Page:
We chose these seeds because they are already on-site or because they are found naturally on similar sites:

Broom Dalea (Psorothamnus scoparius)
Buffalo Gourd (Cucurbita foetidissima)
Bush Morning Glory (Ipomoea leptophylla)
Chocolate Flower (Berlandiera lyrata)
Desert Four O’Clock (Mirabilis multiflora)
Desert Willow (Chilopsis linearis)
Indian Ricegrass (Achnatherum hymenoides)
Jimsonweed (Datura wrighti)
Phlox, Sand Penstemon (Penstemon ambiguus)
Three-Leaf Sumac (Rhus trilobata)
Wine Cup (Callirhoe involucrata)

How to Make a Seed Ball

5 parts dry red clay (dry clay powder, not pre-mixed, found at NM Clay in Albuquerque, NM)
3 parts dry organic compost
1 part seed mixture
1 – 2 parts water

We used 16 ounces of the seed mixture for our one-unit measure.  When combined with the clay, compost, and water this made approximately 72 seed balls.  First mix together all the dry ingredients and then add enough water to form a mix that holds together without crumbling and allows the rolling of the seed balls (not too wet!).  Pinch off small bits, roll into ¾-inch-diameter balls, and set into trays or egg cartons to let them completely dry (3 – 4 days).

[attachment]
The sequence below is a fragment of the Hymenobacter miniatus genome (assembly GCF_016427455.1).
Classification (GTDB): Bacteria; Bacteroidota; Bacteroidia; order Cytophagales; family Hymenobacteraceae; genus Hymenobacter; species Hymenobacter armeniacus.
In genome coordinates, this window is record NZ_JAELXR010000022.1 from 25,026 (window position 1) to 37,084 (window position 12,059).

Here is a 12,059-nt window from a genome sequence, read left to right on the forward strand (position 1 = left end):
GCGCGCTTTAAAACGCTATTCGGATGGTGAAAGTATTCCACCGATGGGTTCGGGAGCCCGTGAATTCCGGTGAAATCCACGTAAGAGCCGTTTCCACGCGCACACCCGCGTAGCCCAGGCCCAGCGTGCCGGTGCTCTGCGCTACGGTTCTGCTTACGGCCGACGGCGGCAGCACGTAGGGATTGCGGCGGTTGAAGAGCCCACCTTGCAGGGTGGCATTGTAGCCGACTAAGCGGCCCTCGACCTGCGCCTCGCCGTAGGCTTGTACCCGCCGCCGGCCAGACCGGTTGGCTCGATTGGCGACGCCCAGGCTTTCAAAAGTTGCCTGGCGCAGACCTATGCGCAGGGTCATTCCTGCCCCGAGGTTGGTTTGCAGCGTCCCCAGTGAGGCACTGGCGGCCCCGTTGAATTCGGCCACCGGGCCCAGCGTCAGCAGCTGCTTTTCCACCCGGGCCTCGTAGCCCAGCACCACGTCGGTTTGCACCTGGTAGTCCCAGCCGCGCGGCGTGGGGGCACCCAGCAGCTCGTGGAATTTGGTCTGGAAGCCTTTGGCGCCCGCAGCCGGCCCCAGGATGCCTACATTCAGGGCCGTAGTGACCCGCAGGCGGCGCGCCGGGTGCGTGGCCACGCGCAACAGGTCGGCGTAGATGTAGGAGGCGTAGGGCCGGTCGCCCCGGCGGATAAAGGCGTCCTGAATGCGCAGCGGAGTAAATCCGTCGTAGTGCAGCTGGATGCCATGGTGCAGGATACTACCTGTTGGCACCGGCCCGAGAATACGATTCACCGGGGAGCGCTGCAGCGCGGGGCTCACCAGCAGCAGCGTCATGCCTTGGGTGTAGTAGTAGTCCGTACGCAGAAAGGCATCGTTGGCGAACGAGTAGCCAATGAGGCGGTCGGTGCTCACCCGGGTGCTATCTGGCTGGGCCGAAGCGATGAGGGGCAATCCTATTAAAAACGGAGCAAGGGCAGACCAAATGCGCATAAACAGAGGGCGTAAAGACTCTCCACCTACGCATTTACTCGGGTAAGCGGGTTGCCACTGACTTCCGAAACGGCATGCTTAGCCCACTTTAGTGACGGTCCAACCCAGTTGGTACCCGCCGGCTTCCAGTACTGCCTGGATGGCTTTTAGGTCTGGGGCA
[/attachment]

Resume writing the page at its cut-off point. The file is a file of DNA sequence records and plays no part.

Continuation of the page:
We placed each seed ball on the ground (not buried) in a bowl-shaped hollow in the center of each “patch” of the quilt.  We made this hollow to capture the run-off from the fabric funnels.  Seed balls are especially useful on dry, thin, compacted soils, in arid climates, and to reclaim damaged ground.  The clay and compost prevent the seeds from drying out, from blowing away, and from being eaten by predators.  Once rain permeates the clay, the seeds sprout within and are protected by the nutrient-filled ball.  

This simple and affordable method has been used by some Native American tribes and by the late natural farmer, Masanobu Fukuoka. 


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